February 24, 2017, 2:45 am
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Minimum wage earners to get tax refund

Minimum wage earners (MWE)  may soon get a tax refund from the government following an order by the Supreme Court (SC)  to  the Department of Finance (DOF) and Bureau of Internal Revenue (BIR) to grant a refund or tax credit to  individual taxpayers whose incomes in 2008 were subject of prorated increase in personal and additional exemption.

The Supreme Court has declared null and void several provisions of BIR order in 2008 that restricts the enforcement of Republic Act 9504 which among others provides tax exemption for minimum wage earners in the country as well as an increase in personal and additional exemptions for individual taxpayers.

In its decision, the SC’s en banc declared null and void Sections 1 and 3 of Revenue Regulation No.10-2008  which disqualify minimum wage earners who earn purely compensation income from the privilege of the exemption in case they receive bonuses and other compensation-related benefits exceeding the statutory ceiling of P30,000.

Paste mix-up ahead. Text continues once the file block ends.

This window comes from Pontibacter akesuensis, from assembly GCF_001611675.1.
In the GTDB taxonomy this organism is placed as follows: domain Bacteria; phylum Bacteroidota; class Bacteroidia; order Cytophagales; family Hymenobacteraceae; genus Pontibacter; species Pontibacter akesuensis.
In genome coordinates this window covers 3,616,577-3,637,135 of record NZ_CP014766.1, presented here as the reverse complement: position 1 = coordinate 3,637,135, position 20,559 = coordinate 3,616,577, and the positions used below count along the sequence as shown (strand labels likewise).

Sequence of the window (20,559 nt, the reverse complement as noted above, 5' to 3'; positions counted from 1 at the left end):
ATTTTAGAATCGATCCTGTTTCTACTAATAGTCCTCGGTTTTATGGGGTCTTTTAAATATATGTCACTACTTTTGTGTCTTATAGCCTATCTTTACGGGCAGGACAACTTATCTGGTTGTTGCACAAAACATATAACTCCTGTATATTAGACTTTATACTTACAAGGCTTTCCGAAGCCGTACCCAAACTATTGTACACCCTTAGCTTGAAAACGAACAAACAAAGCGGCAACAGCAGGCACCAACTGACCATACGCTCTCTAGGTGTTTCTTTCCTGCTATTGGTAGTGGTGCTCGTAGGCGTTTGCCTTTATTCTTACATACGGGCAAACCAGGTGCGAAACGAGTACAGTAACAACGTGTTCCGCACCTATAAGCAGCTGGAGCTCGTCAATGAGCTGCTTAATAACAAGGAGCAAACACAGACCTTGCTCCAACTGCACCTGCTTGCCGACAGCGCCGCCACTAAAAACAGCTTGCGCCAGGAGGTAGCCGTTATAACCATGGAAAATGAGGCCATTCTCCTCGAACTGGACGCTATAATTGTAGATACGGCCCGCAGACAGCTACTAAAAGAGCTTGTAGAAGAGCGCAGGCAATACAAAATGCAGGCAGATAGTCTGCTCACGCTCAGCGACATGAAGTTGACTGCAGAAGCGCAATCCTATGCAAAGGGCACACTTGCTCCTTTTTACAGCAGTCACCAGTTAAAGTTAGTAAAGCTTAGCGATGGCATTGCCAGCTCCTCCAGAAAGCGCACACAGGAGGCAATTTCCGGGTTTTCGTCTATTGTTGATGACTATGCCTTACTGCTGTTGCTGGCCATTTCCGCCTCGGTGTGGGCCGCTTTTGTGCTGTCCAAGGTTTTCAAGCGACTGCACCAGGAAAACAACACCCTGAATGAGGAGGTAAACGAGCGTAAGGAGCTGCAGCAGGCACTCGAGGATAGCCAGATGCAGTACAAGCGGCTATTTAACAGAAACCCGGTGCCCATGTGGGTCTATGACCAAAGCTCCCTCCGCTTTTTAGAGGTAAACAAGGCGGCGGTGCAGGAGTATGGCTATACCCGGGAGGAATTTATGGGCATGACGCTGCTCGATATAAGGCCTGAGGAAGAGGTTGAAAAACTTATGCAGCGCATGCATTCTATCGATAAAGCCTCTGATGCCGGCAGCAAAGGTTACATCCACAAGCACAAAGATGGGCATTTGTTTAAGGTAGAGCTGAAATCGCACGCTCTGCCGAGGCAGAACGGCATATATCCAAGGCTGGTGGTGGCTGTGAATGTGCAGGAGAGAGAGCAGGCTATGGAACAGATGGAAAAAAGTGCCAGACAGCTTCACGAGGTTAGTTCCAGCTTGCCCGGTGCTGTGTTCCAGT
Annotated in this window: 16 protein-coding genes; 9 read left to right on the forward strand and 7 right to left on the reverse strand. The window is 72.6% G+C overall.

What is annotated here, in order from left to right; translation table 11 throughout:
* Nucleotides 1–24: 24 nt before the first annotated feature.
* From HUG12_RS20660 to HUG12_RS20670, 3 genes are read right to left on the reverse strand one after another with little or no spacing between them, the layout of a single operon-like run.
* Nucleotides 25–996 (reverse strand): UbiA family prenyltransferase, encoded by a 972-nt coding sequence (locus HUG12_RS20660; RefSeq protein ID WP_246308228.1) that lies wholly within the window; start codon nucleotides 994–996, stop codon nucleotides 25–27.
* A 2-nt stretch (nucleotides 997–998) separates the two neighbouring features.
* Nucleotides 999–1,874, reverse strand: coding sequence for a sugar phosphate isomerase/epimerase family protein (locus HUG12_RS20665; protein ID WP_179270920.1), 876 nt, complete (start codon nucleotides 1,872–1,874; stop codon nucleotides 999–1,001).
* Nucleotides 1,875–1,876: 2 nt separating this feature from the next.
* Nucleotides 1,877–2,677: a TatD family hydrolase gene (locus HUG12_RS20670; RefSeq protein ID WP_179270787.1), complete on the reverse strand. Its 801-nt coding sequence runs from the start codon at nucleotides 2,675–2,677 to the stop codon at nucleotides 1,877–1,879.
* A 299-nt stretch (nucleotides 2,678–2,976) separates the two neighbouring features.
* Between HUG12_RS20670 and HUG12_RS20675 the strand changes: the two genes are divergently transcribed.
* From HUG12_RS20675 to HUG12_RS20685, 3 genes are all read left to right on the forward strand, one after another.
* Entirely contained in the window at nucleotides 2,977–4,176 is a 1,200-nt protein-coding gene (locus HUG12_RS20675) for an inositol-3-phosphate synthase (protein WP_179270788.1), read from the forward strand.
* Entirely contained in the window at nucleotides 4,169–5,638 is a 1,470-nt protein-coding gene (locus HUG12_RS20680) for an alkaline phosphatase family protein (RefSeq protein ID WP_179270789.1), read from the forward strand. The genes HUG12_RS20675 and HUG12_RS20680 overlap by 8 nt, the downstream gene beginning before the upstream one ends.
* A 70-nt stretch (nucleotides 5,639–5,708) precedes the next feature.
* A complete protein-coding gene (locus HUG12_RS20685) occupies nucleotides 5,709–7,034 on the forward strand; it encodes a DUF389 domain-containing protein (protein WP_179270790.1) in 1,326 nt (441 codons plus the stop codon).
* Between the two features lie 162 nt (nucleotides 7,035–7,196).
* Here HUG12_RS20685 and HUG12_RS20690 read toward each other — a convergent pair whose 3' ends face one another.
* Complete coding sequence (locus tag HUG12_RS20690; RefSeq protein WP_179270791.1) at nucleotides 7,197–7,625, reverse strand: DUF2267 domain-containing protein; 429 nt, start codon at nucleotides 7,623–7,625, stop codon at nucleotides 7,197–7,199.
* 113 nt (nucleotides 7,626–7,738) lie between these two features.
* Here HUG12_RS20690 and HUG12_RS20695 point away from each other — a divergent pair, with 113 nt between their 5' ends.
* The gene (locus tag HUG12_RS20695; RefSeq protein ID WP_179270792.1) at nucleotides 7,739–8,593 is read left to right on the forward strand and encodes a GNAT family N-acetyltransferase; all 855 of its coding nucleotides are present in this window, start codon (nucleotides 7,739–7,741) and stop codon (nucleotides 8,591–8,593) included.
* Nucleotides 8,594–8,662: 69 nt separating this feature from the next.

This means  individual taxpayers whose minimum wage incomes were taxed for their receipt of the 13th month pay and other bonuses and benefits exceeding P30,000 under the National Internal Revenue Code of 1997 would get a refund.

The high court also declared as null and void the provision in Section 3 that provides for the prorated application of the personal and additional exemptions under R.A 9504 for taxable year 2008, and for the period of applicability of the exemption to begin only on July 6, 2008.

The ruling penned by Chief Justice Maria Lourdes Sereno said the Department of Finance and the BIR committed grave abuse of discretion in promulgating the assailed provisions of the said revenue regulation.

“Sections 1 and 3 of RR l0-2008 add a requirement not found in the law by effectively declaring that an MWE who receives other benefits in excess of the statutory limit of P30,000 is no longer entitled to the exemption provided by R.A. 9504,” part of the 56-page ruling dated January 24 said.

The high court explained that the increased exemptions were already available much earlier than the required time of filing of the return on April 15, 2009 while R.A. 9504 came into law on July 6, 2008.

“In the present case, the increased exemptions were already available much earlier than the required time of filing of the return on 15 April 2009. R.A. 9504 came into law on 6 July 2008, more than nine months before the deadline for the E-filing of the income tax return for taxable year 2008. Hence, individual taxpayers were entitled to claim the increased amounts for the entire year 2008. This was true despite the fact that incomes were already earned or received prior to the law’s effectivity on 6 July 2008,” the SC said.
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